Routing Information protocol
Routing Information Protocol (RIP) is a true distance-vector routing protocol. It sends the complete routing table out to all active interfaces every 30 seconds.RIP only uses hop count to determine the best way to remote network, but it has a maximum allowable hop count of 15,meaning that 16 is deemed unreachable.RIP works well in small networks, but it is inefficient on large networks with slow WAN links or on networks with a large number of routers installed.RIP version I uses only classful routing, which means that all devices in the network must use the same subnet mask.
RIP uses three different kinds of timers to regulate its performance:
Route update timer Sets the interval (typically 30 seconds) between periodic routing updates,in which the router sends a complete copy of its routing table out to all neighbors.
Route invalid timer Determines the length of time that must expire (90seconds)before a router determines that a route has become invalid. It will come to this conclusion if it hasn’t heard any updates about a particular route for that period. When that happens, the router will send out updates to all its neighbors letting them know that the route is invalid.
Route flush timer Sets the time between a route becoming invslid timer and its removal from the routing table (240 seconds).Before it is removed from the table, the router notifies its neighbors of that route’s impending doom. The value of the route invalid timer must be less than that of the route flush timer. This is to provide the router with enough time to tell its neighbors aout the invalid route before the routing table is updated.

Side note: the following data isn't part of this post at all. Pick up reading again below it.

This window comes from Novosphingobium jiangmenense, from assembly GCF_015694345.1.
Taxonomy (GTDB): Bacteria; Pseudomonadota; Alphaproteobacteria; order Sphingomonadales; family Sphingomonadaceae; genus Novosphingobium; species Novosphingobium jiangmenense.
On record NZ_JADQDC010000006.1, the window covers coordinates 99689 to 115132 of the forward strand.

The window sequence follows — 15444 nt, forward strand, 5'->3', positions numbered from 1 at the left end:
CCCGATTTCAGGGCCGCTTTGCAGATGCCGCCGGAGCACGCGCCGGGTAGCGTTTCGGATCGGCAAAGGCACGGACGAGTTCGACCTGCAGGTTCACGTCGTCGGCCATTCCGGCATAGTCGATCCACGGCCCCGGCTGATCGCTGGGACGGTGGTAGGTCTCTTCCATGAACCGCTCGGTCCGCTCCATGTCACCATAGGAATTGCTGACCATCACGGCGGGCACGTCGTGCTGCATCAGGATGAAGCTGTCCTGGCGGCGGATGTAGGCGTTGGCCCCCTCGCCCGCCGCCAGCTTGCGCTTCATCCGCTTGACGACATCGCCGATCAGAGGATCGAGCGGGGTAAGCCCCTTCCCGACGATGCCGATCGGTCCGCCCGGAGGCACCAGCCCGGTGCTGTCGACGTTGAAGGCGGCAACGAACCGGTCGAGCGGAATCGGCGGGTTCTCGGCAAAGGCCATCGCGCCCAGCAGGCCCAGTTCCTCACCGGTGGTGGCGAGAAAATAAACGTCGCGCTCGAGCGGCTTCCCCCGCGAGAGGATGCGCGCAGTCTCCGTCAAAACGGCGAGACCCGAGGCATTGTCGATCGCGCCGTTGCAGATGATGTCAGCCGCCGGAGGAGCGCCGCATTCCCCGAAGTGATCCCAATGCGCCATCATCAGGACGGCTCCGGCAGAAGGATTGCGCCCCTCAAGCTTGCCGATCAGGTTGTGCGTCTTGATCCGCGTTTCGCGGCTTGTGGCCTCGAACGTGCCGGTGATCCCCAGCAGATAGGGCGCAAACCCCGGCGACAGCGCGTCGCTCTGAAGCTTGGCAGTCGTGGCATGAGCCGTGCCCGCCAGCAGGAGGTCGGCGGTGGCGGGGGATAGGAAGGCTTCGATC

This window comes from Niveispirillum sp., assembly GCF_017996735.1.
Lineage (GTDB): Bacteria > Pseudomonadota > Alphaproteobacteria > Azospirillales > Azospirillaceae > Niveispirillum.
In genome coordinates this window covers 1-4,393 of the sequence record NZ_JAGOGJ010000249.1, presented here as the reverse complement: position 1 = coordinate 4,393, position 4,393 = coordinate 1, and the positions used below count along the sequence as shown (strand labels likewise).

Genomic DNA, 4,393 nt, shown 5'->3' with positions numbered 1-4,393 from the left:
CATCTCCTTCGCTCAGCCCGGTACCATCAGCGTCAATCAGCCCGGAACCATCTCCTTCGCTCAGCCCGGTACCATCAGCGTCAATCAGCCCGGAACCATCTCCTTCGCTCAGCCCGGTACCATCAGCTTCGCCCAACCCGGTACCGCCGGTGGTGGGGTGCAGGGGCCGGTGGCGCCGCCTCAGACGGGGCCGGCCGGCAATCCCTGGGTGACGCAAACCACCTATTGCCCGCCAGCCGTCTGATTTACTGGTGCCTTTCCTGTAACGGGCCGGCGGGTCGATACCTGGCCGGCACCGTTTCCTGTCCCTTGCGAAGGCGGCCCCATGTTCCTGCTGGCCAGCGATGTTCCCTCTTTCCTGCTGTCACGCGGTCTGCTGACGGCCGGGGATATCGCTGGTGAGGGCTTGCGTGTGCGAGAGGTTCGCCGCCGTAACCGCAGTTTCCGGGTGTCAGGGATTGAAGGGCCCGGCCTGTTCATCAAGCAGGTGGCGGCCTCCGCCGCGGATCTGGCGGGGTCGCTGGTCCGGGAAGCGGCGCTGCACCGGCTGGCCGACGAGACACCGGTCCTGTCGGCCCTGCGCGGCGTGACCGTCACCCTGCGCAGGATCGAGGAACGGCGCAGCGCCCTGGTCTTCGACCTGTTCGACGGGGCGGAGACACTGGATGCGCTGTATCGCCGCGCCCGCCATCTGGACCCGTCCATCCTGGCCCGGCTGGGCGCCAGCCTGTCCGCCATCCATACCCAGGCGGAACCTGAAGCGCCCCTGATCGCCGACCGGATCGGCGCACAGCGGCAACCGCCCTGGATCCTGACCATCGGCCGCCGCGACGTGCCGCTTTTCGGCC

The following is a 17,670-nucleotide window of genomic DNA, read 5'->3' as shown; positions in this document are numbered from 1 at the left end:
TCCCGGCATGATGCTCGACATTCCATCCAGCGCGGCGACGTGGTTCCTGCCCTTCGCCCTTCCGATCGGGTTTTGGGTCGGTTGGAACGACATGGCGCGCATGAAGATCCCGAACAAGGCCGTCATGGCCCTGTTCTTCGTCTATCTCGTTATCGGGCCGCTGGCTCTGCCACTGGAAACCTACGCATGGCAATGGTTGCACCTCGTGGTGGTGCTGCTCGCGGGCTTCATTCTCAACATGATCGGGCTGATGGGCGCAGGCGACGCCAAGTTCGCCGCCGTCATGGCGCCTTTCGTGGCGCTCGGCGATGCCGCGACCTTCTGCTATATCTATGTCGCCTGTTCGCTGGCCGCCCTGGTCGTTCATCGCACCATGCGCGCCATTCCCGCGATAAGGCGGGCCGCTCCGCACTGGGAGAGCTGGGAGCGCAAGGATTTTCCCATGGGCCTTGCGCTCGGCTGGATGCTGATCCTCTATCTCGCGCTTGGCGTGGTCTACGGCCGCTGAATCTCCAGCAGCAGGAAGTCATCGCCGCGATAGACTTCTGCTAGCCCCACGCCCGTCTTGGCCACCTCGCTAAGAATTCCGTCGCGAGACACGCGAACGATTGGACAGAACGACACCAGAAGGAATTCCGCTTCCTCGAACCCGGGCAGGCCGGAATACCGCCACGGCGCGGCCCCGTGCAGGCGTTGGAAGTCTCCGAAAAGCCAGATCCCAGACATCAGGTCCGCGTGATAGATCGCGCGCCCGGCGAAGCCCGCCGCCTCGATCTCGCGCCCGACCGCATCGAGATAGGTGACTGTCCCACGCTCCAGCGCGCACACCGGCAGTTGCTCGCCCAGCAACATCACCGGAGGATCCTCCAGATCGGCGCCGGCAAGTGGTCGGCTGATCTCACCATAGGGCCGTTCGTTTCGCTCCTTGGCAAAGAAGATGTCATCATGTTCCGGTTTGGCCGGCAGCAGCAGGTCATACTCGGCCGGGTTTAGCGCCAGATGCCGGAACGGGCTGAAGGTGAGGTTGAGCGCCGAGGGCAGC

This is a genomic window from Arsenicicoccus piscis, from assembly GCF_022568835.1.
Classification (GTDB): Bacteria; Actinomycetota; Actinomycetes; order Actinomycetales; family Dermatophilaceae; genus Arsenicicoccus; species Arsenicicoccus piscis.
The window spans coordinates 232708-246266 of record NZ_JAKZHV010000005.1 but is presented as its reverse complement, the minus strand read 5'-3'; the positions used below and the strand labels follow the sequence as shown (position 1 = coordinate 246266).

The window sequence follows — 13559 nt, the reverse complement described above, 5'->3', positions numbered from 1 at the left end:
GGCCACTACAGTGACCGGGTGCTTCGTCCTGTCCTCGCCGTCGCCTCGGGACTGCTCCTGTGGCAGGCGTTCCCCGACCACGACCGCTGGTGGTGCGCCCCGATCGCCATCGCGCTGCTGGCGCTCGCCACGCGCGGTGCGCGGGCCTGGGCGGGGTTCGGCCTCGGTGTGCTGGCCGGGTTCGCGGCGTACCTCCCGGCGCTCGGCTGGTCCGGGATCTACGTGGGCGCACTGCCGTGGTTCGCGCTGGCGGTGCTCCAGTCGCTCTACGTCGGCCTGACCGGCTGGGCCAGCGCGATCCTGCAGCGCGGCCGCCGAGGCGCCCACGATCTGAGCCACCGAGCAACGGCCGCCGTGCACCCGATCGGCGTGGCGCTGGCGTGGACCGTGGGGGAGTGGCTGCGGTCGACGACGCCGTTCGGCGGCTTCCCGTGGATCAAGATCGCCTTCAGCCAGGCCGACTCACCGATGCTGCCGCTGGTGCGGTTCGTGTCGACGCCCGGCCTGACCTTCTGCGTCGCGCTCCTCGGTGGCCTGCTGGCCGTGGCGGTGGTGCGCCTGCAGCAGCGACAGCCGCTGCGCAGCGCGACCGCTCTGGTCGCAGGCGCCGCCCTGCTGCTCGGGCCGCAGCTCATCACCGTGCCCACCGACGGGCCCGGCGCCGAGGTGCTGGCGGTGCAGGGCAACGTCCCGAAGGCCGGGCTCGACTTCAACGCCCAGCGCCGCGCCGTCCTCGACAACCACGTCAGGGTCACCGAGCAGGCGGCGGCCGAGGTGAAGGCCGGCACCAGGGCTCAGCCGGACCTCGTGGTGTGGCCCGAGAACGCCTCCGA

Configuring RIP Routing
To configure RIP routing, ust turn on the protocol with the router rip command and tell the RIP routing protocol which networks to advertise. That’s it.As an example, let’s configure our four-router internetwork with RIP routing.
Configuring from terminal, memory, or network [terminal]?
Enter configuration commands, one per line. End with CNTL/Z.
R1(config)#interface fastEthernet 0/0
R1(config-if)#ip address 172.16.20.1 255.255.0.0
R1(config)#interface fastEthernet 0/1
R1(config-if)#ip address 172.17.20.1 255.255.0.0
%SYS-5-CONFIG_I: Configured from console by console
We have make this kind of configure in every router where we want to use RIP as a routing.(15 router max.)
Verifying the RIP Routing Tables
Each routing table should now have the routers directly connected routers as well as RIP-injected routers received from neighbor routers.
The router output below shows the contents of the 2621 A routing table.
R1#sh ip route
Codes: C – connected, S – static, I – IGRP, R – RIP, M – mobile, B – BGP
D – EIGRP, EX – EIGRP external, O – OSPF, IA – OSPF inter area
N1 – OSPF NSSA external type 1, N2 – OSPF NSSA external type 2
E1 – OSPF external type 1, E2 – OSPF external type 2, E – EGP
i – IS-IS, L1 – IS-IS level-1, L2 – IS-IS level-2, ia – IS-IS inter area
* – candidate default, U – per-user static route, o – ODR
P – periodic downloaded static route
Gateway of last resort is not set
C 172.16.0.0/16 is directly connected, FastEthernet0/0
C 172.17.0.0/16 is directly connected, FastEthernet0/1
R 172.18.0.0/16 [120/1] via 172.17.20.2, 00:00:06, FastEthernet0/1
R 172.19.0.0/16 [120/2] via 172.17.20.2, 00:00:06, FastEthernet0/1
R means that the networks were added dynamically using the RIP routing protocol. The [120/3]is the administrative distance of the route (120)along with the number of hops to that remote networks(3).
—————- Thanks everyone